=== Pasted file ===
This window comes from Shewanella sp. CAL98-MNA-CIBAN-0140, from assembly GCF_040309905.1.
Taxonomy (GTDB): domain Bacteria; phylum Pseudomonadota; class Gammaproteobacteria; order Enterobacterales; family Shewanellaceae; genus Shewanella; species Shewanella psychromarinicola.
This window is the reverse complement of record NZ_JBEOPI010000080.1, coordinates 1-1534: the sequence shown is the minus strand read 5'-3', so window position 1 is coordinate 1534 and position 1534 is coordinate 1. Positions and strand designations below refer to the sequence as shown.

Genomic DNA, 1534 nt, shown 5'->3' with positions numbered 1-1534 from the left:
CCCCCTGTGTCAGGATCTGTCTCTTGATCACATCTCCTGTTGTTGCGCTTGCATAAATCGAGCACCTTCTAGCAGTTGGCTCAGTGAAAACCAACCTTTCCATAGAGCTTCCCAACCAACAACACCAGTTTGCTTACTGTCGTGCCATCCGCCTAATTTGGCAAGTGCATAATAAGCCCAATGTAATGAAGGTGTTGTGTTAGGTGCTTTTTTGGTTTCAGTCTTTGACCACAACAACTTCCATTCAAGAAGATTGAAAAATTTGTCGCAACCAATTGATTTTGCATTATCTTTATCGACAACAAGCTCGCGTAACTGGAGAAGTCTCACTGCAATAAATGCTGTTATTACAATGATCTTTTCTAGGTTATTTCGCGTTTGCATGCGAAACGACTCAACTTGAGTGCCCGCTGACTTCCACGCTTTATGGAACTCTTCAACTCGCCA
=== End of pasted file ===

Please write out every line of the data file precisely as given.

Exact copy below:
This window comes from Shewanella sp. CAL98-MNA-CIBAN-0140, from assembly GCF_040309905.1.
Taxonomy (GTDB): domain Bacteria; phylum Pseudomonadota; class Gammaproteobacteria; order Enterobacterales; family Shewanellaceae; genus Shewanella; species Shewanella psychromarinicola.
This window is the reverse complement of record NZ_JBEOPI010000080.1, coordinates 1-1534: the sequence shown is the minus strand read 5'-3', so window position 1 is coordinate 1534 and position 1534 is coordinate 1. Positions and strand designations below refer to the sequence as shown.

Genomic DNA, 1534 nt, shown 5'->3' with positions numbered 1-1534 from the left:
CCCCCTGTGTCAGGATCTGTCTCTTGATCACATCTCCTGTTGTTGCGCTTGCATAAATCGAGCACCTTCTAGCAGTTGGCTCAGTGAAAACCAACCTTTCCATAGAGCTTCCCAACCAACAACACCAGTTTGCTTACTGTCGTGCCATCCGCCTAATTTGGCAAGTGCATAATAAGCCCAATGTAATGAAGGTGTTGTGTTAGGTGCTTTTTTGGTTTCAGTCTTTGACCACAACAACTTCCATTCAAGAAGATTGAAAAATTTGTCGCAACCAATTGATTTTGCATTATCTTTATCGACAACAAGCTCGCGTAACTGGAGAAGTCTCACTGCAATAAATGCTGTTATTACAATGATCTTTTCTAGGTTATTTCGCGTTTGCATGCGAAACGACTCAACTTGAGTGCCCGCTGACTTCCACGCTTTATGGAACTCTTCAACTCGCCA